How to Knit a Right-Slanting Cable

Senior woman knitting
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  • 01 of 05

    Getting Ready to Cable

    The first two rows.
    The first two rows of knitting. Sarah White

    Making cables, especially the basic cables that cross the same way over and over is pretty easy once you know how to do it, but if you've never done it before it can be a little intimidating.

    This tutorial illustrates how to make a simple cable that slants to the right. This is also known as a cable back because the cable needle is held at the back of the work when you make the cable. This is the easiest cable to make and is a little less awkward than the left-slanting cable front.

    For the purposes of this tutorial, we're working with a 12-stitch swatch. The first and last three stitches of each row are worked in Reverse Stockinette Stitch, while the middle six rows are worked in Stockinette Stitch, and the cable is worked on the right side, first on row three and then on every fourth row after that.

    To get ready to form the cable, first knit those two rows:

    • Row one: P3, K6, P3
    • Row two: K3, P6, K3

    Now you are ready to begin the cable row.

    Continue to 2 of 5 below.
  • 02 of 05

    Slipping the Stitches

    Slipping the stitches
    Slipping the Stitches. Sarah White

    To begin your cable row, purl the first three stitches, just like you did on the first right-side row.

    Now you will be making the cable twist in the next six stitches. To form the twist, three stitches are held on the cable needle while you knit the three stitches that had been following them and then knit the three stitches off the cable needle.

    It sounds confusing, but it's really easy. To begin, slip the first three stitches you would knit on this row (following the three purls) onto a cable needle. These are slipped "purlwise," or in the same manner, from back to front, that you would make a purl stitch.

    Continue to 3 of 5 below.
  • 03 of 05

    Positioning the Cable Needle

    Positioning the cable needle
    Positioning the cable needle. Sarah White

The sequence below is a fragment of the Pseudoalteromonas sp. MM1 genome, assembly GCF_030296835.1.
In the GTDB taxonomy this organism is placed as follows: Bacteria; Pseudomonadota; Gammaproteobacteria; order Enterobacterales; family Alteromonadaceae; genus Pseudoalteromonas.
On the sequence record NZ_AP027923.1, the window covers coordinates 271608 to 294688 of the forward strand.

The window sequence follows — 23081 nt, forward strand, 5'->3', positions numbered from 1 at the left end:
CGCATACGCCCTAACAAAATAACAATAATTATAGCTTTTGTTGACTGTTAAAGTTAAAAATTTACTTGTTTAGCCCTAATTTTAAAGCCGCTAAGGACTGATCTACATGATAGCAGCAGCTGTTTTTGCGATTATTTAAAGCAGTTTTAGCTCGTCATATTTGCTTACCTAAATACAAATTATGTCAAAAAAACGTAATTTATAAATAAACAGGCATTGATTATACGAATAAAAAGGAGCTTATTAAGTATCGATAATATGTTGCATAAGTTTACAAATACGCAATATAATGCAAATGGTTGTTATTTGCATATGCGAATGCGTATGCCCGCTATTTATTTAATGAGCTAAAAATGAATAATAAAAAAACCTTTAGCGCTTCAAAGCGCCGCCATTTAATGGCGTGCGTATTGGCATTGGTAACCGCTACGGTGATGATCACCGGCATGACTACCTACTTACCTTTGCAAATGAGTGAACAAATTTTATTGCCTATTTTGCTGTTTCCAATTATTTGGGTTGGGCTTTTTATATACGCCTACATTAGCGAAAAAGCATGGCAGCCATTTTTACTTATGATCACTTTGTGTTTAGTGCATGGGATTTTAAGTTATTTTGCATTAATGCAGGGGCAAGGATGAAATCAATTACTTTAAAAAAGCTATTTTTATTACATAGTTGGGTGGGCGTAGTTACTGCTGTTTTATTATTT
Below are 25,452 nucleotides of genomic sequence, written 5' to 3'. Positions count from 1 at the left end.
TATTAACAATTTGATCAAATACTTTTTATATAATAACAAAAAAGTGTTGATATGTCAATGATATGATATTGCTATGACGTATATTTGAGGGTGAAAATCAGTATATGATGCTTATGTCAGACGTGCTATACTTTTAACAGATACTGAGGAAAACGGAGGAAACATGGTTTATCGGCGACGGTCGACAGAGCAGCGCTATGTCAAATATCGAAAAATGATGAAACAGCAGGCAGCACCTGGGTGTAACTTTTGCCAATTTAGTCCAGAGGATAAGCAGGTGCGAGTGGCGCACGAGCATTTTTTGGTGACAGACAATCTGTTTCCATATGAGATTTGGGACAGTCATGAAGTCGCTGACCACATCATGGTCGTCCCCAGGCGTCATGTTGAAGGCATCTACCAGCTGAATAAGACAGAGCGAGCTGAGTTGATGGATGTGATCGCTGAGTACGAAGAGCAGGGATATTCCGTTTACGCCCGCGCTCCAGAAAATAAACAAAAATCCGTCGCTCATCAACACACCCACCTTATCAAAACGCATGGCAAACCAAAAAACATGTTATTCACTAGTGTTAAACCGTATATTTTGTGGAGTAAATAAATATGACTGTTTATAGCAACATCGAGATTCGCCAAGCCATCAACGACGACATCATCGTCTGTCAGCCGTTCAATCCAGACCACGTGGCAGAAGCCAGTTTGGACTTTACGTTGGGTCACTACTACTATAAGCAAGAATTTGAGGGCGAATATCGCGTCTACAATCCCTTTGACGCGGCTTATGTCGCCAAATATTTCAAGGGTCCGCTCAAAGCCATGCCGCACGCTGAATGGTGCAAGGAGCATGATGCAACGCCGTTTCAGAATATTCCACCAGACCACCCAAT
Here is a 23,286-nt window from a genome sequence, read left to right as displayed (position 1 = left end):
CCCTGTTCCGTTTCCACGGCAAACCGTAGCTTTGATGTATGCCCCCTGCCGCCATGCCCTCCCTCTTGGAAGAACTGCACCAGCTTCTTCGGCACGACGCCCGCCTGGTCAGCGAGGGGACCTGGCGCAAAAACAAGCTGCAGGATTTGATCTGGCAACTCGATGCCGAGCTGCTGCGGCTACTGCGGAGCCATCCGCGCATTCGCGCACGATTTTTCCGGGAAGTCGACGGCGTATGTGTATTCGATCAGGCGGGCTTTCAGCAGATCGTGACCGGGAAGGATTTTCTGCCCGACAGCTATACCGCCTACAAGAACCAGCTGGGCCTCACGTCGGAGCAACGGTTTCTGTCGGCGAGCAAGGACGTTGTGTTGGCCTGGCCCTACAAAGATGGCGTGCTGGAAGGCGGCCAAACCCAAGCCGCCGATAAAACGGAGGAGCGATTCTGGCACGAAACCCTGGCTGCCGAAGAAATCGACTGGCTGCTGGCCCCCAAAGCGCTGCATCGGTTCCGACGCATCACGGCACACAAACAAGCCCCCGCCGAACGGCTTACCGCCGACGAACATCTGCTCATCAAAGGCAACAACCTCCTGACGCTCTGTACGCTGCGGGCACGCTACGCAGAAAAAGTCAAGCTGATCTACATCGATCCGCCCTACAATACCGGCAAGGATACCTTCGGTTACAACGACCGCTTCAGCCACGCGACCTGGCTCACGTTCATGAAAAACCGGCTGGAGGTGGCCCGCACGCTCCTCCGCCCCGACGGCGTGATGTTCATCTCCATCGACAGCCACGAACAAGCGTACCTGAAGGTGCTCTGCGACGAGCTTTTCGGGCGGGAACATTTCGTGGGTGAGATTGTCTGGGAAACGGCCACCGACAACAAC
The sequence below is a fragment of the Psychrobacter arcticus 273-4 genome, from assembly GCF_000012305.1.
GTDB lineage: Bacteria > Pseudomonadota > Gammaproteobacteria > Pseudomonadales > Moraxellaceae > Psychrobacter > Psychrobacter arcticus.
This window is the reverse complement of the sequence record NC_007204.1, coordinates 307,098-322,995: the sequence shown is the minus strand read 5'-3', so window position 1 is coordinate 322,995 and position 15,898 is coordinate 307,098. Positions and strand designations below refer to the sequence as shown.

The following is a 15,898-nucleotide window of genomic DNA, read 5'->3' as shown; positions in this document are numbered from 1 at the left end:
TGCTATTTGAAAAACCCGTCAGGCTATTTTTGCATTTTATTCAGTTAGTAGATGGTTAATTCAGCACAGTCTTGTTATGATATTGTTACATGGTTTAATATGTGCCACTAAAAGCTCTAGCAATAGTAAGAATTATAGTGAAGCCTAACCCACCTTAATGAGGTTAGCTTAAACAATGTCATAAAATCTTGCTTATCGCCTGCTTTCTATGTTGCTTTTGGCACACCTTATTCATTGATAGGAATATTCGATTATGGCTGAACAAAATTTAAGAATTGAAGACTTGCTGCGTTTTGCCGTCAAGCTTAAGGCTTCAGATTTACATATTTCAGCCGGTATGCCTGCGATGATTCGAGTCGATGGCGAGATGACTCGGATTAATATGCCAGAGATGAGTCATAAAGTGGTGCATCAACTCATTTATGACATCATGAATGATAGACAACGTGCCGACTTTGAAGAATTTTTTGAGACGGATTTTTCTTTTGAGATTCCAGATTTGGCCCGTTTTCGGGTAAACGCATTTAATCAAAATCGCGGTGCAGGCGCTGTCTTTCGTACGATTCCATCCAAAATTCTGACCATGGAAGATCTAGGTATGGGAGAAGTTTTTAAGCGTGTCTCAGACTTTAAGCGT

In order to make a right-slanting cable, the cable needle needs to be held in the back of your work while you are knitting the next three stitches. Holding the needle in front while you work makes a cable that slants to the left.

    Simply place the cable needle to the back of your work, being careful not to twist or drop the stitches. You don't need to hold onto the cable needle while you knit the other three stitches; it should stay in place pretty well on its own.

    Once you have the cable needle in the right place, knit the remaining three knit stitches that are on the left-hand needle.

    Continue to 4 of 5 below.
  • 04 of 05

    Knitting from the Cable Needle

    Knitting from the cable needle
    Knitting from the cable needle. Sarah White

    Now you're ready to knit the stitches from the cable needle back onto the regular needle. This forms the twist that is the basis for your cable.

    Bring the cable needle back to the front, again being careful not to twist the stitches, and knit those three stitches from the cable needle.

    When forming the cable, the inclination is to pull the yarn tightly, but the cable actually needs some room to move, and if you pull the yarn too tightly, you'll get a hole. Be gentle, and you'll have no problems.

    Continue to 5 of 5 below.
  • 05 of 05

    Finishing the Cable

    A cable after knitting a few repeats
    The cable after a few repeats. Sarah White

    Now all you have to do is purl the three remaining stitches, and you're done. This is, however, another spot where you can get into trouble.

    The stitches on this side of a cable tend to be loose, so you might want to tug on the yarn a little more aggressively at this point than you did when forming the cable.

    The first row of a cable pattern doesn't look like much, but as you continue, you will begin to see what all the fuss is about.

    The cable in the picture was formed by repeating the cable row every fourth row, always on the right side.